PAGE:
Cupping In The Modern Context
You’ve probably seen the telltale uniform round marks on the backs of amateur and professional athletes that look a little like crop circles. Cupping has received some visibility in the media recently as celebrities and athletes share their engagement with Chinese Medicine. Cupping is a form of therapy that has been used for thousands of years across several cultures. We now see physical therapists and massage practitioners adopting it into their toolkits.
Cupping is a common modality you might see used next to an acupuncture treatment or on its own. If it’s your first time being pulled into the experience, it’s probably unlike any sensation you’ve felt in the past. Opposite to the inward direction of a massage; the skin, connective tissues and muscles are pulled outwards and stretched with varying degrees of pressure. This motion increases blood and lymphatic circulation as well as it stretches fascia and muscle.
Is Cupping Painful?
Cupping is an entirely comfortable modality when it is administered in an appropriate way next to the client. Why the dark bruises, you ask? Most often the dark round marks you’ll see in the media are on professional athletes who are resilient and are undergoing a strong course of treatment. During treatment, if cupping marks appear quickly, that’s an indication of stagnation (or lack of good quality circulation in the area). One explanation I share with clients is that the micro circulation in our tiniest blood vessels (the capillaries), is not at its greatest when surrounding tissues are tight and congested. In these circumstances, the surrounding tissues don’t receive the best supply of blood but when we cause those small blood vessels to break (causing the bruising), we force new blood into the area.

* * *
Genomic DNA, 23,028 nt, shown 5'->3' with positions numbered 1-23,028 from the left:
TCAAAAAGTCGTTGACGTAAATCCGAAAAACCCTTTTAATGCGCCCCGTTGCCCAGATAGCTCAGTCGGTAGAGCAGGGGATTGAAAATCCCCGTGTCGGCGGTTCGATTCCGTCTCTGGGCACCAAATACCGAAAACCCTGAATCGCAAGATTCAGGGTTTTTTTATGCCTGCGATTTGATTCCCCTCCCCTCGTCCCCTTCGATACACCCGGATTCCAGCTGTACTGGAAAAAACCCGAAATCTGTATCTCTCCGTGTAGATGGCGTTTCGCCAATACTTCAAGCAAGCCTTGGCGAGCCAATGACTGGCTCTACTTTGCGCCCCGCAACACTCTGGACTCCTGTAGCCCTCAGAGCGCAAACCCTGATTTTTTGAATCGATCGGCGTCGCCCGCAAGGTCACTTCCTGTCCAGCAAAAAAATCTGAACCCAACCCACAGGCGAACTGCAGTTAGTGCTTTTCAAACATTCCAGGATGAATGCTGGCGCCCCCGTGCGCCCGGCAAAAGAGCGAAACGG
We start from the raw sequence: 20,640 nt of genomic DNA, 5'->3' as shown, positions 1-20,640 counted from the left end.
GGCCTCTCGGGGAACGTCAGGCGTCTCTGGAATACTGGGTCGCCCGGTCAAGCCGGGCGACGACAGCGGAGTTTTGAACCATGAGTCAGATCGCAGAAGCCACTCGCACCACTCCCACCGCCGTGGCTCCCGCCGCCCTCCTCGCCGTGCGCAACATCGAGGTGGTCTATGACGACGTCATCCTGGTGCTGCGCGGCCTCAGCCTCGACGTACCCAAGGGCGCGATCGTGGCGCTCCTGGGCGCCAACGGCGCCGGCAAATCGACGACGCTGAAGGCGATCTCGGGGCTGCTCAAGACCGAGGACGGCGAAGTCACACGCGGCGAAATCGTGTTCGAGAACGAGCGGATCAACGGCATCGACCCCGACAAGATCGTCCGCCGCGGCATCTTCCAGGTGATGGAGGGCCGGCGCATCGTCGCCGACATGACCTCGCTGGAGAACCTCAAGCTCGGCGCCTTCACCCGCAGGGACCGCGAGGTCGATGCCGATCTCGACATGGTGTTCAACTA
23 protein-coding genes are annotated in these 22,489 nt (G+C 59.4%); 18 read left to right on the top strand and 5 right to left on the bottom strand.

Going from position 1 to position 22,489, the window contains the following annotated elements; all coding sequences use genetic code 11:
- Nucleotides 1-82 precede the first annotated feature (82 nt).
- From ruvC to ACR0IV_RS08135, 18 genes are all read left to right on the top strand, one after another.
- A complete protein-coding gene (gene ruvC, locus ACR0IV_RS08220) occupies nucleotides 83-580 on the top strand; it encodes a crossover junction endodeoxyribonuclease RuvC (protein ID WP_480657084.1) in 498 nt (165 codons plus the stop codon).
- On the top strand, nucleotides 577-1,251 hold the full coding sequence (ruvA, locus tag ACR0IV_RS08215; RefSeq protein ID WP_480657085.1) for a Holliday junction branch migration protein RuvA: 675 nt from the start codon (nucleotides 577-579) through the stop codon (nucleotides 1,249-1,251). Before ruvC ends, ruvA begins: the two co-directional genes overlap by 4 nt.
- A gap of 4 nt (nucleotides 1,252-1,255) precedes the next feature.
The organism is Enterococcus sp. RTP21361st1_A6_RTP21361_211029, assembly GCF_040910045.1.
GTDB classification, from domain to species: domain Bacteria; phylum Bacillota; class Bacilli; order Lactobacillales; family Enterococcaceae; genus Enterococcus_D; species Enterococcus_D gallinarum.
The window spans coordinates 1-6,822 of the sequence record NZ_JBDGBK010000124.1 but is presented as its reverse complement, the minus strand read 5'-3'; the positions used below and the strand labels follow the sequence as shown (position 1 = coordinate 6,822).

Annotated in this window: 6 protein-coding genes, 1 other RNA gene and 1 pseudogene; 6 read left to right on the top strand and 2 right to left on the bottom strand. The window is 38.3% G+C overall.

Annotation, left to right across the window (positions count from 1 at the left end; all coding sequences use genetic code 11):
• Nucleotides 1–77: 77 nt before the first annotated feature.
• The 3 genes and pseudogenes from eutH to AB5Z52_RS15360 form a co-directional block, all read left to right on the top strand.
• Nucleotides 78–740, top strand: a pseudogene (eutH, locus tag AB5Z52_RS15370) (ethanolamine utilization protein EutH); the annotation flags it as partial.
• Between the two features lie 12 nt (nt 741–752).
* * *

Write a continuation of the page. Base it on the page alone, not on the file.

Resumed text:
All that being said, an aggressive treatment that causes marking isn’t always the goal. Sometime a gentler approach is required to accommodate the comfort of the client or may be more appropriate for a client’s particular condition.
Various Styles of Cupping
Typically, most practitioners you’ll find use stationary cupping (cups are placed in an area and left there for the duration of the treatment) to treat musculoskeletal pain. More sophisticated forms of Chinese cupping therapy can target internal organ, PMS symptoms and respiratory disease. Working with nervous system disorders affecting the face such as Bell’s Palsy or stroke, cups are reapplied multiple times in brief intervals on the patient’s face.
In this video, you’ll notice additional stretching offered through movement of the cups along the back. This gentle and relaxing method provides additional feedback to the recipient’s nervous system through the movement of the cups reinforcing the therapeutic effect.
How Does Cupping Work?
Several theories around the mechanism of action for cupping exist from existing research. Some of the more popular ideas include:
- Similarly to how acupuncture works; through stimulating production of the body’s pain relieving system of opioids generated in the body.
- Increasing blood circulation and supporting the exchange of gases and wastes.
- Through the stimulation of the rest and digestion portion of the nervous system, allowing tight muscles to relax as a result.
- By loosening scarring in muscles and connective tissue.
- Through the draining of excess fluids in tissue by stimulating the lymphatic system.
If you are curious about cupping, contact me to book an appointment. Cupping can be performed on its own but it’s usually offered as an adjunct to acupuncture.